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Photo: N/A, License: N/A, Created: 2017:09:11 06:44:23

PHOTO/PAT FARNELLI Veteran Bud Wilcox plays “Taps” at the conclusion of Monday’s service.

Photo: N/A, License: N/A, Created: 2017:09:11 06:17:14

A fire truck ladder salute provides a backdrop as people arrive Monday.

A Montrose High School graduate who was working at the Pentagon during the Sept. 11, 2001, attacks expressed his memories of that fateful day 16 years ago on Monday at the Danny Chrisman Memorial Park in South Montrose.

Chrisman’s mother Debbie listened to the remarks and musical tributes, as her ongoing efforts to maintain the memories of her son, who died that day in the World Trade Center, and others who also perished that day.

Navy Commander Jamie Burts, who went on to Rensaleer Polytechnical Institute, was asked to recount his memories of 16 years ago.

Burts said that Tuesday, started as any other day.

He and 14 other interns went to work, and after the leaders left for morning meetings, he was planning to meet his friends. As he headed through the Navy command center, he looked at a TV screen and saw the live TV footage of the first plane hitting one of the towers of the World Trade Center via CNN.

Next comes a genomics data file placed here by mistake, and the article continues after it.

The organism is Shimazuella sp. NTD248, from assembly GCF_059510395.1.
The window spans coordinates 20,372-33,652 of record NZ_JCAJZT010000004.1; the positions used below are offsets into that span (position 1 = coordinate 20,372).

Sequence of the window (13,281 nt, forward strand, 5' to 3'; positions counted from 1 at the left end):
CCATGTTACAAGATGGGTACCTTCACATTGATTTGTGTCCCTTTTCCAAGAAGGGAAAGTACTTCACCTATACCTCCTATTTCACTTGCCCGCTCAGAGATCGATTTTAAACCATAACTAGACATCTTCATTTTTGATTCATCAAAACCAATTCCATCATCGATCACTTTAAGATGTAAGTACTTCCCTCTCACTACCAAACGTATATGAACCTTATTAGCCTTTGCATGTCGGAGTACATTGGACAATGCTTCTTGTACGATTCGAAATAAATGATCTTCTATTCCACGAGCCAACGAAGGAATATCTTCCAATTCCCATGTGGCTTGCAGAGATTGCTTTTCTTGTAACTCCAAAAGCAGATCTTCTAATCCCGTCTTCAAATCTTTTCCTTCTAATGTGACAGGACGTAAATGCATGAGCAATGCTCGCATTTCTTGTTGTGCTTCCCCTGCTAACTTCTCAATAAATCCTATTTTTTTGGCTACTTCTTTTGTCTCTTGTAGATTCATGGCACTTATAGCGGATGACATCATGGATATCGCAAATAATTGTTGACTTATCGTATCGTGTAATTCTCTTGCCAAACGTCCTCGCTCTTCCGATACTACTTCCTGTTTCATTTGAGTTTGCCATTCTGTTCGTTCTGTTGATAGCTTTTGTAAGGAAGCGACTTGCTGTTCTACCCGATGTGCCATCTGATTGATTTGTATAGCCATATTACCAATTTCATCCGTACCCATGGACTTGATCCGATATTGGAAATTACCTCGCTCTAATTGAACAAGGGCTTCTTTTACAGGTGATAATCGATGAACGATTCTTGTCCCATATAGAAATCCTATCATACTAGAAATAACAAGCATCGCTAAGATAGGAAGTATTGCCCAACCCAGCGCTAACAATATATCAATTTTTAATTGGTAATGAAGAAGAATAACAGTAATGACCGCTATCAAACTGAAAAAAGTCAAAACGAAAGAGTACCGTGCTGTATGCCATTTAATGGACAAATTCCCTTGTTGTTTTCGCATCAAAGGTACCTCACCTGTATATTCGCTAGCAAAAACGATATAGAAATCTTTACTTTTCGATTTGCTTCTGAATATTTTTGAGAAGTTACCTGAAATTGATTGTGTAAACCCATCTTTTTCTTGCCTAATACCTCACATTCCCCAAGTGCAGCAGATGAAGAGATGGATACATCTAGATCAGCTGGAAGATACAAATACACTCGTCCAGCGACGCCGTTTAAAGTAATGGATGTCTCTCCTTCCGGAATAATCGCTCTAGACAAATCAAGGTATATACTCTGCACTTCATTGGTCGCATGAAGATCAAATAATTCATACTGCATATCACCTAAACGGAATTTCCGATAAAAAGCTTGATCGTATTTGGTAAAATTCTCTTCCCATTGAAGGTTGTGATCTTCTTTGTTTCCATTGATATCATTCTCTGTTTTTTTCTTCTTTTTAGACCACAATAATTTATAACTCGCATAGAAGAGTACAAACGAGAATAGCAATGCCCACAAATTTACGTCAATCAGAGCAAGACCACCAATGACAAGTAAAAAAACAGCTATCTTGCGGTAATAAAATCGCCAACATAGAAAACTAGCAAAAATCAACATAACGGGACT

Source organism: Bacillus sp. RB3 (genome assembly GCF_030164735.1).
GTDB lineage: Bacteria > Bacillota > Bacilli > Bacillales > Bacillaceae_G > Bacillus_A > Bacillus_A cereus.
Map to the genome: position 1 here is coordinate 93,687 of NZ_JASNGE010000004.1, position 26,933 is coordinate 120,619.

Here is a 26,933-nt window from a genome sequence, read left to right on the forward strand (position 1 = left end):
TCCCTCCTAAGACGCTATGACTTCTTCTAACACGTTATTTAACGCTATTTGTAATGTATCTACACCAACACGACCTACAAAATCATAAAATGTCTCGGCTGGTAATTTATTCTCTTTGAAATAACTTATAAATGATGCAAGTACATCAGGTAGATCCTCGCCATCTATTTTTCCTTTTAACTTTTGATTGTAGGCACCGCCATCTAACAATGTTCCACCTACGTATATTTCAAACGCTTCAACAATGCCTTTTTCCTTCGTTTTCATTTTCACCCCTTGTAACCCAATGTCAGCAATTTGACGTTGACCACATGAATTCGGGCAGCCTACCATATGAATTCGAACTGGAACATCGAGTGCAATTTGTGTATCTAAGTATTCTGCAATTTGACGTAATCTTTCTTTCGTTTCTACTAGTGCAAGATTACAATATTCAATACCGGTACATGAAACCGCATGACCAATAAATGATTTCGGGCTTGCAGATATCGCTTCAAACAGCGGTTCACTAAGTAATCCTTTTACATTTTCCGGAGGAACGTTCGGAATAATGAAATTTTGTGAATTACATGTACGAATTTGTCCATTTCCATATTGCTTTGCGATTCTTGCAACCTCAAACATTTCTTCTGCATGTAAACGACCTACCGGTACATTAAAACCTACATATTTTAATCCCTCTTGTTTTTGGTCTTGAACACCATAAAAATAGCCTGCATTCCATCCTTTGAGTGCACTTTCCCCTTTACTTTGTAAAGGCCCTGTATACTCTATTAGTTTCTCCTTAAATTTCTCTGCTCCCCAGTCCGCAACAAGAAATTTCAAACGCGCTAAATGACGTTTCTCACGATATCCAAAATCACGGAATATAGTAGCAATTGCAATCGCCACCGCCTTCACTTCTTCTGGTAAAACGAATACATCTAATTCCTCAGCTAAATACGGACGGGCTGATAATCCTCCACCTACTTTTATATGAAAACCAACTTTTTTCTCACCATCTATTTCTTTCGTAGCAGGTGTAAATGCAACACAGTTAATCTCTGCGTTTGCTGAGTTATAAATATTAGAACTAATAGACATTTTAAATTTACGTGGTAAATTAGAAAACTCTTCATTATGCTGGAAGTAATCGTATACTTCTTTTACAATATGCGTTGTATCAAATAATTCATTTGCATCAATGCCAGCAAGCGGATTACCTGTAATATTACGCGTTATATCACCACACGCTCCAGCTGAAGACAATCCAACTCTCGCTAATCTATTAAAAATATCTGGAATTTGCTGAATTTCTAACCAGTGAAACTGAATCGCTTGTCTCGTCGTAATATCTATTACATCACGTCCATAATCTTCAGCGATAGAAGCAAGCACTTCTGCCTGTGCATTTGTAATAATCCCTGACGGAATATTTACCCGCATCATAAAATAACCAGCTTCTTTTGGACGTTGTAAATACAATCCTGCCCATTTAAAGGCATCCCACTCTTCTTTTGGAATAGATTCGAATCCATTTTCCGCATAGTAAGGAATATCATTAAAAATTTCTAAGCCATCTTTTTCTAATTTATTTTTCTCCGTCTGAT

My friends were in the other part of the building when the impact happened. There was no building-wide announcement, we heard about it through word of mouth. A Marine Staff Sergeant rushed in and said that we all had to exit. None of our cell phones worked. We didn’t know that on the other side of the building, our friends were struggling for their lives.”

Burts said that he reported for work the next morning to a building that was still burning, with smoke in the corridors.

He named five friends that had been killed in the crash and destruction and several that had been injured and hospitalized.

“Now, we pause to reflect and remember. We promised after September 11 to never forget.

More than remembering those we lost, we must remember what it is to be American. To overcome divisiveness, to come together as a community.”

Pastor Bob Kadlecik of the Bridgewater Church prayed, in benediction, “16 years ago, 19 men killed all those people because they thought it was the right thing to do. Help us to resolve to change the future of one life, one love at a time. Help us to love one another. Help us to be kind to those who disagree with us politically and religiously.”